Rebirth of Cool Cal

By Miller, John J. | Reason, December 1998 | Go to article overview

Rebirth of Cool Cal


Miller, John J., Reason


"I believe I can swing it," dead-panned Calvin Coolidge 75 years ago, on the night that he was sworn in as president, following the sudden death of Warren Harding. Since then, however, most historians have frowned on the Republican. Several times over the last half-century, the father - son duo Arthur M. Schlesinger Sr. and Jr. have asked their fellow professors to rank America's chief executives. These academics always deem Coolidge "below average" - in other words, they think he's about as accomplished as the dithering Millard Fillmore. Cool Cal didn't do much better in a 1982 Chicago Tribune poll of 49 "distinguished historians"; they placed him immediately behind Jimmy Carter. In the 1997 Ridings-McIver survey of historians and former politicians, Coolidge came in at number 33, right below Richard Nixon.

The man deserves better. He is America's most underappreciated president, a tax-cutting, budget-slashing politician whose very name became synonymous with the fast-growing 1920s economy: "Coolidge Prosperity," they called it. Coolidge stood defiantly as an anti-Progressive between two activist eras, the first led by Theodore Roosevelt and Woodrow Wilson, the second by Franklin Delano Roosevelt. That's the real reason so many modern academics dislike him: Coolidge didn't participate in the onward march of an ever-growing government. In fact, he actively resisted it. "The people cannot look to legislation generally for success," he said in one of his most famous speeches. "Industry, thrift, character, are not conferred by act of resolve. Government cannot relieve from toil."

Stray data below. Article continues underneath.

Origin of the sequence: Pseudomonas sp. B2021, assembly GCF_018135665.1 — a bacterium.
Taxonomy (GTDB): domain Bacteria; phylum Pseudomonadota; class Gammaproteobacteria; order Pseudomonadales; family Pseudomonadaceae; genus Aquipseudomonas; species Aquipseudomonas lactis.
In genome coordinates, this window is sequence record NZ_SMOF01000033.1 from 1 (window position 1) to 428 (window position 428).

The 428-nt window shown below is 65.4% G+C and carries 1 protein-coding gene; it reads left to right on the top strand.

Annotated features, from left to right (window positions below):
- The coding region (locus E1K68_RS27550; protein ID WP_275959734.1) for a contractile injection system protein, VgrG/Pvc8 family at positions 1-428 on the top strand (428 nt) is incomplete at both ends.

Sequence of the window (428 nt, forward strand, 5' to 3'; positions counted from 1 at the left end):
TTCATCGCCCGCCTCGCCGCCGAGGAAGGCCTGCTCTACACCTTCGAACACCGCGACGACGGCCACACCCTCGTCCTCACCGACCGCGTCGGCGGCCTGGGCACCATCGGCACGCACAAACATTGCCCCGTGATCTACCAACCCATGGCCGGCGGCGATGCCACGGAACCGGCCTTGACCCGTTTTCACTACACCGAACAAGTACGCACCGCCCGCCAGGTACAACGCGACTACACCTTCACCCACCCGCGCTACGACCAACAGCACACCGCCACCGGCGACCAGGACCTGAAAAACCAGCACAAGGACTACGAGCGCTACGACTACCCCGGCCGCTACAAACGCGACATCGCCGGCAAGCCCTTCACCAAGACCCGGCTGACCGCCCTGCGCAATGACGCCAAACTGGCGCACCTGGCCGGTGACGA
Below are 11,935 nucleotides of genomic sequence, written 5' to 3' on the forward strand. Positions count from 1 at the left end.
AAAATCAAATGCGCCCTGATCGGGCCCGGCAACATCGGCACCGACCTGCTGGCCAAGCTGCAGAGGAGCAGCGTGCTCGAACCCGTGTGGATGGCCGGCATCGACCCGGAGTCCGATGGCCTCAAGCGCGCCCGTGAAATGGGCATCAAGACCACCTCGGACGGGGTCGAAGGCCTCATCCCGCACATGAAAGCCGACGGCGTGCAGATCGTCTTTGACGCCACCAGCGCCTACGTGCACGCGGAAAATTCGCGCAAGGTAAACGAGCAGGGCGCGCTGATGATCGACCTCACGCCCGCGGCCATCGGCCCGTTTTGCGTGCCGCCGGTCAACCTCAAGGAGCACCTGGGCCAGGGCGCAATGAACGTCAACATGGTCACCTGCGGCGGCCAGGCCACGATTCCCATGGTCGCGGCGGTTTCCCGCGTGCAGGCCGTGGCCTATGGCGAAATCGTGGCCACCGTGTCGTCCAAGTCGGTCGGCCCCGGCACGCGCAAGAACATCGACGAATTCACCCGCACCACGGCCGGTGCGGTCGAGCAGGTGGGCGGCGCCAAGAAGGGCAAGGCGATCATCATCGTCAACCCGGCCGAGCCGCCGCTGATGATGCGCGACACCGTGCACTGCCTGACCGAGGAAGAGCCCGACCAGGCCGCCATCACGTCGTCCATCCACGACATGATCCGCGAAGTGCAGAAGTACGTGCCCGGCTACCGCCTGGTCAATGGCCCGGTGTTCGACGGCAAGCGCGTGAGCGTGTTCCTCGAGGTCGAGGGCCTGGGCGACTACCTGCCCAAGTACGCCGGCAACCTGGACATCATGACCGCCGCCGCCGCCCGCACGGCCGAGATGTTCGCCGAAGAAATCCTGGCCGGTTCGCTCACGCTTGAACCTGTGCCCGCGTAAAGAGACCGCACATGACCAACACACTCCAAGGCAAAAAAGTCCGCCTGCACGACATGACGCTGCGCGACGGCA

It's an anachronism to call Coolidge America's first libertarian president; it's also not an apt label for a politician who favored trade barriers and cut immigration levels. But perhaps this Republican comes close enough for government work. He's certainly the kind of leader the United States could use today. And now, after decades of taking partisan political knocks from New Deal court historians such as the Schlesingers, he has started to receive a much-needed reassessment in two important and level-headed books, Robert Sobel's Coolidge: An American Enigma and Robert H. Ferrell's The Presidency of Calvin Coolidge. Sobel offers a traditional biography of an often inscrutable man; Ferrell focuses almost exclusively on Coolidge's presidential administration. Both efforts are welcome.

The Coolidge years marked a transitional time for the United States, with technological advances improving the lives of ordinary citizens in dramatic ways. While he was president, automobile registrations tripled and phone ownership grew rapidly. The first suburbs appeared, and skyscrapers began to dot the urban landscape. Motion pictures suddenly played sound; they became known as the "talkies," and theater attendance skyrocketed. Charles Lindbergh flew across the Atlantic Ocean, exciting imaginations everywhere.

Coolidge himself seemed to stand on the cusp of the modern era, a mixture of old and new. He was the last president who never flew in an airplane. He didn't own a car until he left office, and even then he didn't drive it. Yet he was a radio pioneer. The new medium - it broadcast a political convention for the first time in 1924, when Coolidge was renominated by the GOP - allowed him to overcome his lifelong handicap as a crummy stump speaker. ("McCall could fill any hall in Massachusetts and Coolidge could empty it," wrote one critic, referring to Coolidge's candidacy for lieutenant governor and his ticket mate, Samuel McCall, in 1916.) His reedy voice, in fact, was ideal for the airwaves; he delivered 16 radio addresses in five years.

Although he instinctively recoiled from the glad-handing that most successful politicians thrive on - no fraternity at Amherst College would accept him when he first rushed - Coolidge embodied a very genuine kind of populism that the age of electronic media would soon destroy. He was, for example, the last president to write his own speeches or spend a significant amount of time in the traditional activity of greeting anonymous White House visitors and passers-by with a quick handshake. …

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